Today's Catch

Mar 18, 2013
Credit:

Jose Alejandro Alvarez

The larger fish in this picture are called sweetlips ( Plectorhinchus ) because of their big, fleshy lips. There are over thirty species of sweetlips, which tend to live on coral reefs in small groups. “On an afternoon dive, I spotted a small group of sweetlips in the current among a shoal of juvenile convict blennies. It took me some time to get close to the fish without spooking them. I took...Read more
Mar 17, 2013
Credit:

Filip Nuyttens

This sea potato ( Echinocardium cordatum ) looks similar to its root vegetable namesake, but it's a sea urchin! The spines on this urchin are more hair-like than the spikes seen on some more commonly known urchins, and they lay flat across the urchin's body. They can be found buried in the sediments of the sea floor. In their burrow they separate themselves from the sand and mud with a layer of...Read more
Mar 15, 2013
Credit:

Chuck Savall

Corals are sedentery animals, so how do they reproduce? One way is sexually through spawning , when the corals release eggs and sperm into the water (often at the same time due to some sort of trigger). External sexual reproduction occurs when colonies of coral release huge numbers of eggs and sperm that are often glued into bundles (one bundle per polyp) that float towards the surface. In this...Read more
Mar 14, 2013
Credit:

Lovell and Libby Langstroth © California Academy of Sciences

The spiral-tufted bryozoan ( Bugula neritina ) is being studied for a potential Alzheimer's disease and cancer drug -- but it's not the bryozoan that makes the chemical. The chemical, found in the bryozoan's tissues, is produced by its bacterial endosymbiont, Candidatus Endobugula sertula . In exchange for a protective home in the bryozoan's tissues, the bacteria produces a chemical called a...Read more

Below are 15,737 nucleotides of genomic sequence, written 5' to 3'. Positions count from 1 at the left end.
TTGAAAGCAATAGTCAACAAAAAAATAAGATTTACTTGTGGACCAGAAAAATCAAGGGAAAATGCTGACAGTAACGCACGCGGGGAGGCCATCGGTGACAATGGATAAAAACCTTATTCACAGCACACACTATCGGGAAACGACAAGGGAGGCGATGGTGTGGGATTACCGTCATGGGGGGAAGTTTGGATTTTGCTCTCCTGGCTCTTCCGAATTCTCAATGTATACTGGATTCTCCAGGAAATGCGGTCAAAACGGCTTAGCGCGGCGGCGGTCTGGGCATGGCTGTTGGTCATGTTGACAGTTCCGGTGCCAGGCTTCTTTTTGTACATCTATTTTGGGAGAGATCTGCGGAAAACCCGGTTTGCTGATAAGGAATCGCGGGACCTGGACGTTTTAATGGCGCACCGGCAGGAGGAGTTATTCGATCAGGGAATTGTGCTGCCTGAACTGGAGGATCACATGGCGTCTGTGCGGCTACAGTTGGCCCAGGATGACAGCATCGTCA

Mar 14, 2013
Credit:

Eduardo Zattara, Smithsonian Institution

The over 1,000 species of ribbon worms ( Nemertea ) are mostly found in marine environments (like the Hubrechtia found in a mud flat, in the photo). These worms have both a mouth and an anus (unlike flatworms, which use the same opening for both ingesting and removing their food). Some species are centimeters long, like the ones that Smithsonian scientists searched for in Florida , while others,...Read more
Mar 13, 2013
Credit:

Brian Skerry, National Geographic

Red Pigfish ( Bodianus unimaculatus ) and Blue Mao-Mao ( Scorpis violacea ) school at the edge of a cavern in New Zealand's Poor Knights Islands. Read photographer Brian Skerry's story behind this photo on the Ocean Portal blog.Read more
Mar 12, 2013
Credit:

© Alexander Semenov Link

Stinging cells (nematocysts) line the tentacles of this moon jelly ( Aurelia aurita ). Upon contact with prey or a predator, a venom-laden harpoon shoots out to stun or kill. Read more about jellyfish anatomy in our jellyfish and comb jellies overview page .Read more
Mar 11, 2013
Fish swim around the wreck of the HMT Bedfordshire , an Arctic fishing trawler that was converted into an anti-submarine warship during World War II. Originally part of Great Britain's Royal Navy, it was sent to assist the United States Navy in 1941. In Spring 1942, the HMT Bedfordshire was hit by a torpedo sent from a U-boat and sunk off the coast of North Carolina, killing all 37 crewmembers...Read more
Mar 8, 2013
Credit:

Erwin Poliakoff

These beautiful mandarinfish ( Synchiropus splendidus ) are covered in bright blue, red, yellow and orange waves. What they lack, however, are traditional fish scales. They live in western Pacific tropical coral reef ecosystems and instead of your typical fish scales they are covered in a smelly, thick mucus coating. It's possible that this mucus, which not only smells—but tastes—bad, is used as...Read more
Mar 7, 2013
Credit:

© Alexander Semenov Link

Comb jellies (such as this Bolinopsis species) are named for their combs: the rows of cilia lining their bodies that propel them through the ocean. Read more about jellyfish and comb jellies .Read more

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